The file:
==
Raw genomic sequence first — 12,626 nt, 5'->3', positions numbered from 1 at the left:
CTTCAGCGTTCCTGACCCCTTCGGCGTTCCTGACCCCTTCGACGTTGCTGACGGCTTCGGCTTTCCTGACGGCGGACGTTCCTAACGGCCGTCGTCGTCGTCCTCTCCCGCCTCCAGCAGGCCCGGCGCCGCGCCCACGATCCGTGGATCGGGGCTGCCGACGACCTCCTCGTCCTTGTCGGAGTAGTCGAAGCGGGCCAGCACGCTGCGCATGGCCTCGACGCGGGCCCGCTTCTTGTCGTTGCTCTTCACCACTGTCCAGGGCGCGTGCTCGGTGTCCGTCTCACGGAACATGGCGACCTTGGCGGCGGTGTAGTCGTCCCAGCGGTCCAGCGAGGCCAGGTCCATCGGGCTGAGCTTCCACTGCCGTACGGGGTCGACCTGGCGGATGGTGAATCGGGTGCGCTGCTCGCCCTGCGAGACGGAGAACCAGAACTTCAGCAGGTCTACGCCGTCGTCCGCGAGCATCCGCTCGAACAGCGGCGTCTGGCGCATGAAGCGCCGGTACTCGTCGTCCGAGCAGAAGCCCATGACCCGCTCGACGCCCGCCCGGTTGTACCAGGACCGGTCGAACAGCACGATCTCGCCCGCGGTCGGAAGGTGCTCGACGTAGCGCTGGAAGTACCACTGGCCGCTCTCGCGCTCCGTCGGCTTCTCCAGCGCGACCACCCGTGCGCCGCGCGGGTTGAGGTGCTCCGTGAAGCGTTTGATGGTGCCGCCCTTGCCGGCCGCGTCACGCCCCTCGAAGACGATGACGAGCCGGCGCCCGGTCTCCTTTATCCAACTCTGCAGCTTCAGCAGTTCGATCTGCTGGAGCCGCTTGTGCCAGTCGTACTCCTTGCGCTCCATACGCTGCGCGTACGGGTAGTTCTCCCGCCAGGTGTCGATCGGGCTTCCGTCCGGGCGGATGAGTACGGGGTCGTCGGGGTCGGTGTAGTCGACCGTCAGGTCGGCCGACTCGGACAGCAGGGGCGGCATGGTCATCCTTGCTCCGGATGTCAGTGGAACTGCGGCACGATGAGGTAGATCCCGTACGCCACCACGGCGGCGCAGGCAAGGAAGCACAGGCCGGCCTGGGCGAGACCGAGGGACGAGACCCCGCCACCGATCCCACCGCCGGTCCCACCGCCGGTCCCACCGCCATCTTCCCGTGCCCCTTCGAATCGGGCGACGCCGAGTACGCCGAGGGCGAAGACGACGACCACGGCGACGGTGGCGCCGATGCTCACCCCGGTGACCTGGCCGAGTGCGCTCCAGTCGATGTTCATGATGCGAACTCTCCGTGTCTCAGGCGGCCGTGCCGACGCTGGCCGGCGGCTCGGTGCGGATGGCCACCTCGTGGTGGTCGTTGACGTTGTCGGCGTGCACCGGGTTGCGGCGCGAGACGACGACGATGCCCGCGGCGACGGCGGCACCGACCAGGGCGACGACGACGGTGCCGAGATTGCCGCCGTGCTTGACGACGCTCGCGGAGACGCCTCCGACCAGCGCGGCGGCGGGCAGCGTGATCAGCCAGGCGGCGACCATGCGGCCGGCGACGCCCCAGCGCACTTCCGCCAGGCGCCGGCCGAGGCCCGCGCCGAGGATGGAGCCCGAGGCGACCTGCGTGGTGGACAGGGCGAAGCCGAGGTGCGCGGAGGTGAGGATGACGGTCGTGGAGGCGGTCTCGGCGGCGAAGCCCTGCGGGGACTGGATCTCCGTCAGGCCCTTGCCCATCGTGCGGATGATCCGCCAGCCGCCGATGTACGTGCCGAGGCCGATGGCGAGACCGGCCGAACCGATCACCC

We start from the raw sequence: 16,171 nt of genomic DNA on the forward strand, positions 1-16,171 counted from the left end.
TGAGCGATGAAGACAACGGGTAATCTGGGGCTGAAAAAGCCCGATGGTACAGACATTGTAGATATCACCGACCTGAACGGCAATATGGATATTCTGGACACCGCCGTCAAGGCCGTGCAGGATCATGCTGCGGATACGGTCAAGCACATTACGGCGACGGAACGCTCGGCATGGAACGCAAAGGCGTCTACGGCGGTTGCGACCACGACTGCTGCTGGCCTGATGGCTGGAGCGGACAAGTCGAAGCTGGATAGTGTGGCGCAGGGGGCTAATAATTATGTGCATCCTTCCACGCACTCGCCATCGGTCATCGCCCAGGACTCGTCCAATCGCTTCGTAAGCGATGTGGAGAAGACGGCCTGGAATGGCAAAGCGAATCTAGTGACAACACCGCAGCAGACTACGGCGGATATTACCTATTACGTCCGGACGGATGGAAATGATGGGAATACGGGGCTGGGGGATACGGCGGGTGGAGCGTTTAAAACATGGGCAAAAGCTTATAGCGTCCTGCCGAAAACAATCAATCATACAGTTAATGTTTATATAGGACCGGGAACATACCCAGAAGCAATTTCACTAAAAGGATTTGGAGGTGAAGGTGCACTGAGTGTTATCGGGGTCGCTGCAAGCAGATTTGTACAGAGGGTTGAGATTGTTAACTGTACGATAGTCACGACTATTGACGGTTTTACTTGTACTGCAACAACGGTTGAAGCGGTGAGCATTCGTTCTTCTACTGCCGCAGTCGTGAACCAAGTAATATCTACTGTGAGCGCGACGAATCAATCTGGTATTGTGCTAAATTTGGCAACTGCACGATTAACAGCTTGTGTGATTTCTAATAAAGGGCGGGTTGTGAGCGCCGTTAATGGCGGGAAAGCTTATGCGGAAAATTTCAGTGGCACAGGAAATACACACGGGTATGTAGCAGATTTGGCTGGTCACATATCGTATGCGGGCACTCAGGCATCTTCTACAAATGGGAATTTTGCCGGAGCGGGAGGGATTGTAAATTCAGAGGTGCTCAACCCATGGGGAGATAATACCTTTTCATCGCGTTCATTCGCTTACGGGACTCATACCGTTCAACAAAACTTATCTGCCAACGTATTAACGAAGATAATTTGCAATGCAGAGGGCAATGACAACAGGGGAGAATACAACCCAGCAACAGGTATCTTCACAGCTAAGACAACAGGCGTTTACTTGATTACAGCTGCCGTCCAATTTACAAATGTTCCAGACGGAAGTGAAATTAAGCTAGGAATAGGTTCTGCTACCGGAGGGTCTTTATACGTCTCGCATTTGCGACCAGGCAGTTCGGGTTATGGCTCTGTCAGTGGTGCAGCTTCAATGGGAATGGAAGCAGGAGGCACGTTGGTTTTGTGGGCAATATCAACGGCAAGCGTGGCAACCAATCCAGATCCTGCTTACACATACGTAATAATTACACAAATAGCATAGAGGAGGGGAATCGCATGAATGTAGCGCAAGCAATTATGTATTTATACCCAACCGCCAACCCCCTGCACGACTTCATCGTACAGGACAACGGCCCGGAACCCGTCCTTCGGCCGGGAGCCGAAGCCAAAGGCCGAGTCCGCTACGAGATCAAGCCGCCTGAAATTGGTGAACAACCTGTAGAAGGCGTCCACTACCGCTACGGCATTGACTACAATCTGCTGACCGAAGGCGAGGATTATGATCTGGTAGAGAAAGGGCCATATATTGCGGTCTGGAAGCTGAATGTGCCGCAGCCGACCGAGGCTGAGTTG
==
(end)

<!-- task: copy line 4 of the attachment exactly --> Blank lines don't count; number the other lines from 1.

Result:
TGAGCGATGAAGACAACGGGTAATCTGGGGCTGAAAAAGCCCGATGGTACAGACATTGTAGATATCACCGACCTGAACGGCAATATGGATATTCTGGACACCGCCGTCAAGGCCGTGCAGGATCATGCTGCGGATACGGTCAAGCACATTACGGCGACGGAACGCTCGGCATGGAACGCAAAGGCGTCTACGGCGGTTGCGACCACGACTGCTGCTGGCCTGATGGCTGGAGCGGACAAGTCGAAGCTGGATAGTGTGGCGCAGGGGGCTAATAATTATGTGCATCCTTCCACGCACTCGCCATCGGTCATCGCCCAGGACTCGTCCAATCGCTTCGTAAGCGATGTGGAGAAGACGGCCTGGAATGGCAAAGCGAATCTAGTGACAACACCGCAGCAGACTACGGCGGATATTACCTATTACGTCCGGACGGATGGAAATGATGGGAATACGGGGCTGGGGGATACGGCGGGTGGAGCGTTTAAAACATGGGCAAAAGCTTATAGCGTCCTGCCGAAAACAATCAATCATACAGTTAATGTTTATATAGGACCGGGAACATACCCAGAAGCAATTTCACTAAAAGGATTTGGAGGTGAAGGTGCACTGAGTGTTATCGGGGTCGCTGCAAGCAGATTTGTACAGAGGGTTGAGATTGTTAACTGTACGATAGTCACGACTATTGACGGTTTTACTTGTACTGCAACAACGGTTGAAGCGGTGAGCATTCGTTCTTCTACTGCCGCAGTCGTGAACCAAGTAATATCTACTGTGAGCGCGACGAATCAATCTGGTATTGTGCTAAATTTGGCAACTGCACGATTAACAGCTTGTGTGATTTCTAATAAAGGGCGGGTTGTGAGCGCCGTTAATGGCGGGAAAGCTTATGCGGAAAATTTCAGTGGCACAGGAAATACACACGGGTATGTAGCAGATTTGGCTGGTCACATATCGTATGCGGGCACTCAGGCATCTTCTACAAATGGGAATTTTGCCGGAGCGGGAGGGATTGTAAATTCAGAGGTGCTCAACCCATGGGGAGATAATACCTTTTCATCGCGTTCATTCGCTTACGGGACTCATACCGTTCAACAAAACTTATCTGCCAACGTATTAACGAAGATAATTTGCAATGCAGAGGGCAATGACAACAGGGGAGAATACAACCCAGCAACAGGTATCTTCACAGCTAAGACAACAGGCGTTTACTTGATTACAGCTGCCGTCCAATTTACAAATGTTCCAGACGGAAGTGAAATTAAGCTAGGAATAGGTTCTGCTACCGGAGGGTCTTTATACGTCTCGCATTTGCGACCAGGCAGTTCGGGTTATGGCTCTGTCAGTGGTGCAGCTTCAATGGGAATGGAAGCAGGAGGCACGTTGGTTTTGTGGGCAATATCAACGGCAAGCGTGGCAACCAATCCAGATCCTGCTTACACATACGTAATAATTACACAAATAGCATAGAGGAGGGGAATCGCATGAATGTAGCGCAAGCAATTATGTATTTATACCCAACCGCCAACCCCCTGCACGACTTCATCGTACAGGACAACGGCCCGGAACCCGTCCTTCGGCCGGGAGCCGAAGCCAAAGGCCGAGTCCGCTACGAGATCAAGCCGCCTGAAATTGGTGAACAACCTGTAGAAGGCGTCCACTACCGCTACGGCATTGACTACAATCTGCTGACCGAAGGCGAGGATTATGATCTGGTAGAGAAAGGGCCATATATTGCGGTCTGGAAGCTGAATGTGCCGCAGCCGACCGAGGCTGAGTTG